Over the past 13 years, as first the human and social cost of conflict diamonds came to be appreciated and then countered, the long-term opportunities that diamonds offer Africa and the African people took on much greater prominence. The beneficiation policy that was developed in South Africa and then exported to its neighboring countries had a profound influence on our industry, leading to the establishment of factories and the development of expert workers, administrators and service providers in a host of southern African countries.
“I do not for one moment suggest that our work is done. There clearly is a long way to go. But I am confident that we are moving in the right direction, and that the focus on this region that was brought about by the Kimberley Process has done more than just create a mechanism to prevent the infiltration of conflict diamonds into the pipeline. It also has helped create an ethos that we are part of the solution - that diamonds and the diamond industry are essential ingredients to the wellbeing of ordinary people living in South Africa, Botswana, Namibia, Angola, Zimbabwe, the DRC, Sierra Leone and elsewhere.”
He described the establishment in November this year of the DTC headquarters in Gaborone as an event “of massive consequence. Throughout my long career as a diamond manufacturer and trader, I have been used to looking to London. Today we look to southern Africa. The center of our business has clearly shifted.
“But our business is global, and consequently the KP is inherently international. The orderly transfer of the KP Chair at the end of 2012 from the United States to South Africa was symbolic of the interdependency of our production centers and consumer markets, and the progress that was made in the KP during 2012 and 2013 was representative of what we are capable of when we cooperate and work together toward a common goal.
At the start of 2014, the pendulum will swing once again, as the KP Chair moves to China, which is predominantly a consumer market, although one with a very powerful diamond cutting and jewelry manufacturing capacity. Like Africa, China also is a country that represents the future expansion of our business, and the continued ability of the diamond to serve as an agent for positive economic growth and development. Compared to years gone by, this time the move of the KP Chair should be considerably smoother, because it will be managed with the assistance of the Administrative Support Mechanism.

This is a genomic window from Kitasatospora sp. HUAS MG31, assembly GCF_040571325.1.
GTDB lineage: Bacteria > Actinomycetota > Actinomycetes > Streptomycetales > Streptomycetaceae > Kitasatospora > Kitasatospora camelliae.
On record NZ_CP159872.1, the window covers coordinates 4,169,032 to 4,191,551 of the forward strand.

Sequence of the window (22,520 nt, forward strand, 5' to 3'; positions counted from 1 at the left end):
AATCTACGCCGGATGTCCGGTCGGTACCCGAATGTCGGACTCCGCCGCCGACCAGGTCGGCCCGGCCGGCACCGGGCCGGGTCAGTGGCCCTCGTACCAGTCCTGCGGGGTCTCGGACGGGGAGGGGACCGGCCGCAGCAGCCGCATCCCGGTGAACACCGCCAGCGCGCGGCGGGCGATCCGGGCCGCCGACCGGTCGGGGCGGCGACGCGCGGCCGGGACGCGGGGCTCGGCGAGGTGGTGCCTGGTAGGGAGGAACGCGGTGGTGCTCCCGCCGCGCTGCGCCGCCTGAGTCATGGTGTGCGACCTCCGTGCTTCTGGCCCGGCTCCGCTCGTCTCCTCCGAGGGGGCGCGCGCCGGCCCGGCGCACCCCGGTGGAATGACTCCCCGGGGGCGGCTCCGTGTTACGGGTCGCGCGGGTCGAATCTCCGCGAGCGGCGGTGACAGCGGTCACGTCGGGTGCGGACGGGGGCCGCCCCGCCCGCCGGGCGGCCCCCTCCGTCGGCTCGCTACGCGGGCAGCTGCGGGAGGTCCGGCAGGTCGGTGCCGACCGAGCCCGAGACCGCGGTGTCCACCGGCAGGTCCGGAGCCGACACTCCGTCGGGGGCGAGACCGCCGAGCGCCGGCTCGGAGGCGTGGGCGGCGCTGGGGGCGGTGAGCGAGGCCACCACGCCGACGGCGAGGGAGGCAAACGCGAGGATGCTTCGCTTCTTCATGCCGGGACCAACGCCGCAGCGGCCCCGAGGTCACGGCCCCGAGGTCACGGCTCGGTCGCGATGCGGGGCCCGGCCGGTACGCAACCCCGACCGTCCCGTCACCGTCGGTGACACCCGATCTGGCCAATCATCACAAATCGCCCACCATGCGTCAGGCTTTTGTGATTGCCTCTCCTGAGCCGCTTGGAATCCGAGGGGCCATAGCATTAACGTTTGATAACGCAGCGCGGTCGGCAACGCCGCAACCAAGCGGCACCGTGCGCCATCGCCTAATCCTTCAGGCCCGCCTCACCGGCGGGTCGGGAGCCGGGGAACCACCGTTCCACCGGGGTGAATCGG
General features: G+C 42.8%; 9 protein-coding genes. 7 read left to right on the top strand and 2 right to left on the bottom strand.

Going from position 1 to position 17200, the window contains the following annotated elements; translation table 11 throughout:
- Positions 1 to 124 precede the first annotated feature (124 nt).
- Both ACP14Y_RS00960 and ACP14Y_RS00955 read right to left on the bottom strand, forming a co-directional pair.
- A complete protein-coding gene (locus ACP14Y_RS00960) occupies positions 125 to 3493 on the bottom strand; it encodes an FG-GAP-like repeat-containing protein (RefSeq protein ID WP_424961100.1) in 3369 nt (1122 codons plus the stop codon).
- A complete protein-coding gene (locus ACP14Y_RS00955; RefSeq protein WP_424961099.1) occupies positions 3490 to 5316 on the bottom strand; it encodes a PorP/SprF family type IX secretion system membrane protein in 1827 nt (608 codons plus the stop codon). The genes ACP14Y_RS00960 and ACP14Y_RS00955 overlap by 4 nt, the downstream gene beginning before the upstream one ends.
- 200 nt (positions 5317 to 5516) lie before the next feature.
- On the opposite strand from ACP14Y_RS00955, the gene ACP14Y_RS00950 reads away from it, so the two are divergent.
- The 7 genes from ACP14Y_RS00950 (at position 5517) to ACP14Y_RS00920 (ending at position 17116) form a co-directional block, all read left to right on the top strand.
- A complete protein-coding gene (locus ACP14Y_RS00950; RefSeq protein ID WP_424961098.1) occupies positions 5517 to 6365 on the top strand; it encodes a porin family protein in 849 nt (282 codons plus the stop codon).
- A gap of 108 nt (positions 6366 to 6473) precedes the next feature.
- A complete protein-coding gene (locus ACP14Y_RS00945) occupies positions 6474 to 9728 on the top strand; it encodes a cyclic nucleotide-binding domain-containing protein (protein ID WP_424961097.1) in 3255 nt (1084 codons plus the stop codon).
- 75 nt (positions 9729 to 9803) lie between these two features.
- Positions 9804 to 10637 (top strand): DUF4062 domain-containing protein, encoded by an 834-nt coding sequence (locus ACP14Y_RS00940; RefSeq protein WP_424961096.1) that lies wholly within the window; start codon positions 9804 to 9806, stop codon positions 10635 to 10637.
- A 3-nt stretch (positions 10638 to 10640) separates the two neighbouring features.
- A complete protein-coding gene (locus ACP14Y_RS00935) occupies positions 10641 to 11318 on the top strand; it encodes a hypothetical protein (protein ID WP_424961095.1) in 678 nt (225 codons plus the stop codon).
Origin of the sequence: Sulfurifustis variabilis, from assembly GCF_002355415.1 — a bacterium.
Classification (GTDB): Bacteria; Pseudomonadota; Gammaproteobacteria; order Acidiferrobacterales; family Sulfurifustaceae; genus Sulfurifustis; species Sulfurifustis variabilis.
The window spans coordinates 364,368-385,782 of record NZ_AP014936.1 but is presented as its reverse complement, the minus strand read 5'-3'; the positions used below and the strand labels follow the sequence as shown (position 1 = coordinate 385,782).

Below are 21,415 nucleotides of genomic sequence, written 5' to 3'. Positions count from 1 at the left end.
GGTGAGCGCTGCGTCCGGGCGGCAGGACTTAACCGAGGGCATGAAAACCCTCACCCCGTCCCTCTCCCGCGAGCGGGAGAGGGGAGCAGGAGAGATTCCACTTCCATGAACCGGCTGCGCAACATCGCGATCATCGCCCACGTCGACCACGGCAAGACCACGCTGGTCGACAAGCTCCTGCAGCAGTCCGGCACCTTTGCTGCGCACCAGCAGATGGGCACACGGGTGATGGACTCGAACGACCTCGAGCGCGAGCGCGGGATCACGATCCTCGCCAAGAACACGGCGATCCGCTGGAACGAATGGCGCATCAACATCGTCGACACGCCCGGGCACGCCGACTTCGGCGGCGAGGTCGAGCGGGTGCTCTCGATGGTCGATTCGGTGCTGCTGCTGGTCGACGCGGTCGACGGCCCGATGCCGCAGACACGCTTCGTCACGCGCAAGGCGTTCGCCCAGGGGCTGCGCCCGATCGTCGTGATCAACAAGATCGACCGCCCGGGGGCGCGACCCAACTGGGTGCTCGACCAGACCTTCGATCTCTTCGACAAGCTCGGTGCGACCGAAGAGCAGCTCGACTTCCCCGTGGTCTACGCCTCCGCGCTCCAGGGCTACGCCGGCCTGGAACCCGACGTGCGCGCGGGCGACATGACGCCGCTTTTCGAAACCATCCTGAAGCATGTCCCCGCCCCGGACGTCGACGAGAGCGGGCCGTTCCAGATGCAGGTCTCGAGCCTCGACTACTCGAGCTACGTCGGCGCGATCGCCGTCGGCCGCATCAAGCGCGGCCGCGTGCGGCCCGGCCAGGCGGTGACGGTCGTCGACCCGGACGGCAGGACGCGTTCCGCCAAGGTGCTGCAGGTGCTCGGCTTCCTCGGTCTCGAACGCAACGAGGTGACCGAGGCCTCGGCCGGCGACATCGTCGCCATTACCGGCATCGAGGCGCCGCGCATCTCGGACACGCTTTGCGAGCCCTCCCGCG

“The ASM, which is being operated by WDC members, is meant to alleviate the strain upon the incoming KP Chair, by providing an ongoing civil service to help operate the Kimberley Process. It is not responsible for making policy. That, of course, remains the charge of the KP Chair and the KP Plenary. The ASM is responsible for supporting the administration of policy. The readiness of the World Diamond Council to assume responsibility for the operation of the ASM is positive proof of our now historic partnership, and tangible confirmation that our commitment to the KP is secure and enduring.
“I suspect that few that would have foreseen, 13 years ago when the KP was established, that it would become an institution that would maintain its relevance even after the original conflict diamond crisis subsided. But it did, largely because it has been able to evolve in response to the challenges that confront it and our industry. It is our collective mission to ensure that the KP not only continues to provide solutions to the threats that confront us, but that it also defends an industry that must play a positive economic and social role in the countries where diamonds are located. It is my honor to be part of the continuing tradition,” Paz concluded.